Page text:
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Discussion Starter · #1 ·
Is it possible there's a device out there that supports essentially being an HDMI-ARC audio device that passes through to an HDMI 1.3 receiver which doesn't support ARC?

Reason for this, I'd like to use my smart TV's software without buying a 3rd-party box and the only way to do this is to fake the TV into thinking my receiver supports ARC. Only way to do it is to plug in a compatible audio device even if it's just a pass-through.

Does such a device exist? Is it possible to do this without upgrading my receiver?
 

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Discussion Starter · #2 ·
Actually, this seems pretty useless now that I found a thread that explains more: http://www.avsforum.com/forum/168-h...c-tv-non-arc-sound-receiver.html#post23639991

My TV already supports all of the ARC audio outputs over Optical so I don't need to use ARC in any way to get those working. The only benefit for me would be the convenience of devices that support CEC which my receiver does not. An easy way around that is using an HDMI splitter that supports CEC.

I'm assuming that has another problem if the video output requires HDCP. I don't know how splitters handle it, but I'm sure it would be a problem.

tl;dr
ARC doesn't solve the HDMI 1.3 receiver problem as it's just as bad, if not worse, than what Optical supports. And if you plug devices directly into an HDMI 1.3 receiver that does not support CEC, you will lose out on CEC. Seemingly no good way to fix that without using a splitter and possibly having HDCP issues along with it.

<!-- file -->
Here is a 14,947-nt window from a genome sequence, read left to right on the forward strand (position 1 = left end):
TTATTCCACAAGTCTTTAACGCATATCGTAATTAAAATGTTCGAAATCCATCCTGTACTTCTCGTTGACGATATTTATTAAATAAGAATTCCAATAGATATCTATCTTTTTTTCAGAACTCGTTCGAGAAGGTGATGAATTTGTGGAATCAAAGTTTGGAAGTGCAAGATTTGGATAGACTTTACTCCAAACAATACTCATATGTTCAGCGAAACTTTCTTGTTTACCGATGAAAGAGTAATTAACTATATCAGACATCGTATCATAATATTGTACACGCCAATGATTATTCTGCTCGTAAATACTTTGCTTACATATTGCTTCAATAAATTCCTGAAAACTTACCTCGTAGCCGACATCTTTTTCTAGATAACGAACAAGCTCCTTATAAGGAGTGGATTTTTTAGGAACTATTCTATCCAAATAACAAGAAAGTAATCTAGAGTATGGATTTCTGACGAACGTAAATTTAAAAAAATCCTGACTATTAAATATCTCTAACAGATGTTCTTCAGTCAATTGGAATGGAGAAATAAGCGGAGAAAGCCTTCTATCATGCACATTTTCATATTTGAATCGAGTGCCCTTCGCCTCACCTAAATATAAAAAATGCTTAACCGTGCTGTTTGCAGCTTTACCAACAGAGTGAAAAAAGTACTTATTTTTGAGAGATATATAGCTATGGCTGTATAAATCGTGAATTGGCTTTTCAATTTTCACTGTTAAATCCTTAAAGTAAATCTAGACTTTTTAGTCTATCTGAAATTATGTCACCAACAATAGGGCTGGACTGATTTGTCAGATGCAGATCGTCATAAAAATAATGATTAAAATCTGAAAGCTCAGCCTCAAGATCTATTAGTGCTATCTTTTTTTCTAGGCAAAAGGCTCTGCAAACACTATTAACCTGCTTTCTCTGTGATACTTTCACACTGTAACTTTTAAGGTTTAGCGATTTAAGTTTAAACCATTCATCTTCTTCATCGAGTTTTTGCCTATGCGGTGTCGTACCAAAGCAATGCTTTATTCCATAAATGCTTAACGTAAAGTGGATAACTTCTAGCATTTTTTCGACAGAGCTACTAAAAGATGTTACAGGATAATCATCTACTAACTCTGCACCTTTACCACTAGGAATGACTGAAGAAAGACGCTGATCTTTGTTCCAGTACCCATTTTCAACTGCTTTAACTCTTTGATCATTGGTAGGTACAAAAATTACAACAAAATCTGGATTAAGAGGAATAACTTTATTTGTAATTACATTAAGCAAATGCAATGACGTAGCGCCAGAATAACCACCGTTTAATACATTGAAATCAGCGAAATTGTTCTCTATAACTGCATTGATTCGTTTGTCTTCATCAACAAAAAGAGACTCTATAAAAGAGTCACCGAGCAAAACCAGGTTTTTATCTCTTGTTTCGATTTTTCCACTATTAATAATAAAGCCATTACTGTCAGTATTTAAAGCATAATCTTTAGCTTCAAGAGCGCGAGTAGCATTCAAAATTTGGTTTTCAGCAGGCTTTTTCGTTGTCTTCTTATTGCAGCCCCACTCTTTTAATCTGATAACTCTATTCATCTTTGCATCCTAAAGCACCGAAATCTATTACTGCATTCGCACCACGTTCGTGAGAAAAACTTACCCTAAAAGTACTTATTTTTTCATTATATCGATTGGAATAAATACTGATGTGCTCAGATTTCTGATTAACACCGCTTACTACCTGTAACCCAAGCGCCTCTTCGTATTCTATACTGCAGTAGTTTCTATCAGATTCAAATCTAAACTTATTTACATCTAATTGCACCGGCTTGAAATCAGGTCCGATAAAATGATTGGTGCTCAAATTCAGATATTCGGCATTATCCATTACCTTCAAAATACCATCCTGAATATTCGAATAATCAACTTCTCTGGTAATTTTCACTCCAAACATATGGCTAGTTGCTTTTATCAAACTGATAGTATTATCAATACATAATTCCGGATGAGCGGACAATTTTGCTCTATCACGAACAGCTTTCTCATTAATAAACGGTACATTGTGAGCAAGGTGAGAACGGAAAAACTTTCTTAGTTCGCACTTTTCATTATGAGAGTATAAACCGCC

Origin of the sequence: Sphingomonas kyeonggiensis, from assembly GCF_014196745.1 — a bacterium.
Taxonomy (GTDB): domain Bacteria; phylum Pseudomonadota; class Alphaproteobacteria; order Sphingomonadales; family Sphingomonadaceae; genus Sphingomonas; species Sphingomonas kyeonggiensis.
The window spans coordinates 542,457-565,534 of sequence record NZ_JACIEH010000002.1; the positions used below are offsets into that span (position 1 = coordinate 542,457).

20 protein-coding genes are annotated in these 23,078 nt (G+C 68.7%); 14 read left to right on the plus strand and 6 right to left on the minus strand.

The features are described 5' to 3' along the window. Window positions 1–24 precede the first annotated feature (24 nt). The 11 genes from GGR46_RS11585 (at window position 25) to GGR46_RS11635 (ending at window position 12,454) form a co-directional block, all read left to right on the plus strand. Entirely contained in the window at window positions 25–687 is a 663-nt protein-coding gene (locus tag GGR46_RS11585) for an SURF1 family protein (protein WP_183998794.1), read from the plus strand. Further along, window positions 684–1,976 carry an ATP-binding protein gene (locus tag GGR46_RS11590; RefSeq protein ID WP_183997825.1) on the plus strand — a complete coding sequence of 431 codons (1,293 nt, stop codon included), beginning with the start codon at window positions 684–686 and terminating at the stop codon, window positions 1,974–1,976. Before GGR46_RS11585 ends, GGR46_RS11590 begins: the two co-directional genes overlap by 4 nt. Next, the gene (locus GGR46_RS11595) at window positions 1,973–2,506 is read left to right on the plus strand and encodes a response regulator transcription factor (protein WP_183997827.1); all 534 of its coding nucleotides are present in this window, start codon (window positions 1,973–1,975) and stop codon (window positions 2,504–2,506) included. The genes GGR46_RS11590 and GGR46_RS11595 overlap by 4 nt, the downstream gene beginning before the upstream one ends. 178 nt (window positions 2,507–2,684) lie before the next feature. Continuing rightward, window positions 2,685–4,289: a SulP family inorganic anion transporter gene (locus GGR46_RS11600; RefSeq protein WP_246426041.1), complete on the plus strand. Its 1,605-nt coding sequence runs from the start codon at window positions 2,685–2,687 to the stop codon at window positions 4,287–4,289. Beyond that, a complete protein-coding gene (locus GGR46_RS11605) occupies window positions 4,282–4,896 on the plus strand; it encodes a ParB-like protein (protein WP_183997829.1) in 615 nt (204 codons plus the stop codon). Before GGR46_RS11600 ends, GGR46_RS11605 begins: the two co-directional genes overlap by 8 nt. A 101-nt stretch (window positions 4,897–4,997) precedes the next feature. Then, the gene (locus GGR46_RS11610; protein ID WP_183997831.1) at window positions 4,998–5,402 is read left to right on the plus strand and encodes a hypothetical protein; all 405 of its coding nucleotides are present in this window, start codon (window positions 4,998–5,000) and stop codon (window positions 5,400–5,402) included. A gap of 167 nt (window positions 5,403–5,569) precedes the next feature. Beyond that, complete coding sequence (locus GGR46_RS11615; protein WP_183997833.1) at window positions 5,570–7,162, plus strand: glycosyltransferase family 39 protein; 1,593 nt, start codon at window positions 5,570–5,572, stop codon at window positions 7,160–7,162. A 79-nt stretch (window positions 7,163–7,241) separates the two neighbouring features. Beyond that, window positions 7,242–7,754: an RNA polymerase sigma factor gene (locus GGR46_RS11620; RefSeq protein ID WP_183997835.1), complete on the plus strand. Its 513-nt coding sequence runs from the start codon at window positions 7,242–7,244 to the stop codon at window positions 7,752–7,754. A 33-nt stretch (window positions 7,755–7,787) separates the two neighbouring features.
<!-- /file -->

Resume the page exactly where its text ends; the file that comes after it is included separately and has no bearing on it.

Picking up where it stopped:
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HDMI version numbers - best to ignore any mention of them as they don't tell you anything about the actual capabilities of the kit you are working with.

CEC - is only relevant if all devices are CEC compliant.

CEC - has been consistently poor since its introduction so not having it is no great loss, a programmable remote is a far better solution.

ARC - can carry the same range of signals as an Optical cable, what a particular TV will Output via ARC or Optical can vary from model to model.

TV Optical Out - seems to be the obvious solution for your TV Audio.

HDCP - is required between the Source, the TV and any Repeater (AVR, Switch, Splitter etc) which are connected via HDMI, it is not relevant if the devices are only connected via Optical.

Joe
 

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Discussion Starter · #4 ·
I ended up canning this idea once I found HDMI-ARC doesn't allow for higher quality audio than optical.

For my particular issue, I ended up buying a Roku. Gives me the audio options I want for streaming. And I found out my receiver does HDMI-CEC passthrough so that's all working now.
 

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I wonder if it would be possible to convert eARC output to regular HDMI 1.3 (with fake blank video signal between HDMI 2.1 TV and 1.3 receiver).
The TV can't mirror LPCM formats with it's current firmware but it's supposed to work with future updates. And for that matter, the internal player doesn't decode or pass HD formats either, so the only benefit would be DD+ over regular DD (but I am not sure if the Netflix app on LG TVs omits DD+ because of potential bandwidth issues or some other reasons --- SPDIF can use DD+ but not with it's max bandwidth and I guess they were lazy to select DD+ based on actual streaming bitrate --- but I am not sure if DD+ works with eARC and current firmware/appversion).
 

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I wonder if it would be possible to convert eARC output to regular HDMI 1.3 (with fake blank video signal between HDMI 2.1 TV and 1.3 receiver).